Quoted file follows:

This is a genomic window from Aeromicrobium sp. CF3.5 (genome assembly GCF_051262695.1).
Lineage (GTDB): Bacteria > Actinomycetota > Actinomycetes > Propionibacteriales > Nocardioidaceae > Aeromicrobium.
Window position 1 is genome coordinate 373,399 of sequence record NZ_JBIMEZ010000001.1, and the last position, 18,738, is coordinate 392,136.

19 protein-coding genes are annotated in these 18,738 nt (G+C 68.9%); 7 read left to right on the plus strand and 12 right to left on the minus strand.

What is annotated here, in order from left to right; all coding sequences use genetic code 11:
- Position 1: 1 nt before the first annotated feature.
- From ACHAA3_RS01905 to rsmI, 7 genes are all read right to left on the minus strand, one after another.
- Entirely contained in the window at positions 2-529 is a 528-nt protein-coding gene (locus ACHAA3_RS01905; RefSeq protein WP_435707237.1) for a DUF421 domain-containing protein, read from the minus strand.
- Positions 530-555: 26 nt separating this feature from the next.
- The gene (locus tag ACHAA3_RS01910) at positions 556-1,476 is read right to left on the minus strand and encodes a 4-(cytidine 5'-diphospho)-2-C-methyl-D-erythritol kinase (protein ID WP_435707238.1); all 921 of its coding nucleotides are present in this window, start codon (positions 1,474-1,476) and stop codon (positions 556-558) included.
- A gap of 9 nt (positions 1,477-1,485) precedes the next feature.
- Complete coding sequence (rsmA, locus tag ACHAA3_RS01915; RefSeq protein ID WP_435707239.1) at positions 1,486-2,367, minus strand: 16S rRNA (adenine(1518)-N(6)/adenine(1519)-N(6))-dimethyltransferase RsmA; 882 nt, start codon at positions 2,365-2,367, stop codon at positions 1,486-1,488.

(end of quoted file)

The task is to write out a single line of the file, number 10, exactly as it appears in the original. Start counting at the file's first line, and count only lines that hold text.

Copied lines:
- The gene (locus tag ACHAA3_RS01910) at positions 556-1,476 is read right to left on the minus strand and encodes a 4-(cytidine 5'-diphospho)-2-C-methyl-D-erythritol kinase (protein ID WP_435707238.1); all 921 of its coding nucleotides are present in this window, start codon (positions 1,474-1,476) and stop codon (positions 556-558) included.